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The Ethics of Human EnhancementUnderstanding the Debate$
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Steve Clarke, Julian Savulescu, Tony Coady, Alberto Giubilini, and Sagar Sanyal

Print publication date: 2016

Print ISBN-13: 9780198754855

Published to Oxford Scholarship Online: November 2016

DOI: 10.1093/acprof:oso/9780198754855.001.0001

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Partiality for Humanity and Enhancement

Partiality for Humanity and Enhancement

Chapter:
(p.170) 12 Partiality for Humanity and Enhancement
Source:
The Ethics of Human Enhancement
Author(s):

Jonathan Pugh

Guy Kahane

Julian Savulescu

Publisher:
Oxford University Press
DOI:10.1093/acprof:oso/9780198754855.003.0012

Bioconservative opposition to enhancement often appeals to the value of preserving human nature as it is. But if human nature is the product of blind natural processes rather than divinely given, why shouldn’t we radically change it in beneficial ways? This chapter explores a different strategy for opposing enhancement: the thought that we should preserve human nature simply because it is our nature. A theoretical basis for this strategy can be found in Bernard Williams’ defence of what he calls the ‘human prejudice’ and Jerry Cohen’s defence of a ‘conservative bias’. Having identified some problems with their respective arguments, the chapter briefly sketches a potentially better approach that appeals to the idea of reasonable partiality. It suggests that reasonable partiality for humanity can ground an interesting—if limited—objection to enhancement that is in keeping with themes found in the work of Williams and Cohen.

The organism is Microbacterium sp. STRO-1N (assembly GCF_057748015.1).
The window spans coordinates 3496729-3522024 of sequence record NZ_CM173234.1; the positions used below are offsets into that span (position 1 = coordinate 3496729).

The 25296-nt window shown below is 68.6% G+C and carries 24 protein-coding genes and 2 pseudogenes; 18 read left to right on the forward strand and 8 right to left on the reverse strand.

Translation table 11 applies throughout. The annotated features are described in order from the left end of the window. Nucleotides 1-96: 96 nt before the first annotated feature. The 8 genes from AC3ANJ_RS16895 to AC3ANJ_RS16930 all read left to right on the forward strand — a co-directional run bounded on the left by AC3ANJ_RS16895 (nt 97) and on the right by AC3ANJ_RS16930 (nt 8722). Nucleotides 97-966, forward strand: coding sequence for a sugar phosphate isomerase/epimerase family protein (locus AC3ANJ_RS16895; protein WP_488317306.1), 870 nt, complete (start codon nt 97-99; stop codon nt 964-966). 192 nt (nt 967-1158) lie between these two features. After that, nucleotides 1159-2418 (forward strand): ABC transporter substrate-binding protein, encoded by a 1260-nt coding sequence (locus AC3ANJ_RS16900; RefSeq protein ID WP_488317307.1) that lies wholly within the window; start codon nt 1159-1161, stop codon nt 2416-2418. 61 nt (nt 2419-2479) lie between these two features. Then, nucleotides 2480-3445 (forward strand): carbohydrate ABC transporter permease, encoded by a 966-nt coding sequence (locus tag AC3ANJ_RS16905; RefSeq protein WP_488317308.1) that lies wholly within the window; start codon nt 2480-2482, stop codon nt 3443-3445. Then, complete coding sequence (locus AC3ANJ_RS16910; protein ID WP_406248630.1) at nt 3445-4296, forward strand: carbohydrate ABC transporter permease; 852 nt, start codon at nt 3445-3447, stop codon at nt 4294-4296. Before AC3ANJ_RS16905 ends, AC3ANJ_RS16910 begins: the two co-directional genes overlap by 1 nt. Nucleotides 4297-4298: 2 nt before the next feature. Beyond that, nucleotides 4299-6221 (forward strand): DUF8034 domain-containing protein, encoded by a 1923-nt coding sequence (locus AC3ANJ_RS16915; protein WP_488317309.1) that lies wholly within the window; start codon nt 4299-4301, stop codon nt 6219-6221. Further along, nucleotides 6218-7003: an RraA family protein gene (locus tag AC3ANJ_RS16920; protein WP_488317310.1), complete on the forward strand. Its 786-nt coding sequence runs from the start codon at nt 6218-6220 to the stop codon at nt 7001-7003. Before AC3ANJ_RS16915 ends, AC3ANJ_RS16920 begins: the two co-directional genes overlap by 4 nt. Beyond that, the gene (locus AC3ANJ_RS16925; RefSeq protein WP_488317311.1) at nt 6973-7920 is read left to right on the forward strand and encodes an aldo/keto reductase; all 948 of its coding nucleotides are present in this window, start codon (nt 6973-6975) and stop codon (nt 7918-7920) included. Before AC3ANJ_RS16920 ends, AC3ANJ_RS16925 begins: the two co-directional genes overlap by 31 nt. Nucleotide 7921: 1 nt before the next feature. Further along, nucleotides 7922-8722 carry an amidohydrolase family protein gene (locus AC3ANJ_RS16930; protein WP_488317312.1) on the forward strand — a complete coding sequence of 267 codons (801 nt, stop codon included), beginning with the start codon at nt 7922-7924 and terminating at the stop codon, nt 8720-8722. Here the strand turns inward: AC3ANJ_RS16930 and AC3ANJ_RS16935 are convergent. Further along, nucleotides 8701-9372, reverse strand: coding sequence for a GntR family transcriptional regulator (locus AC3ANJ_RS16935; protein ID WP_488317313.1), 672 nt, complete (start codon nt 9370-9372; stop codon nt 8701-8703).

Keywords:   enhancement, bioconservatism, human nature, Bernard Williams, Jerry Cohen, human prejudice, conservative bias, partiality

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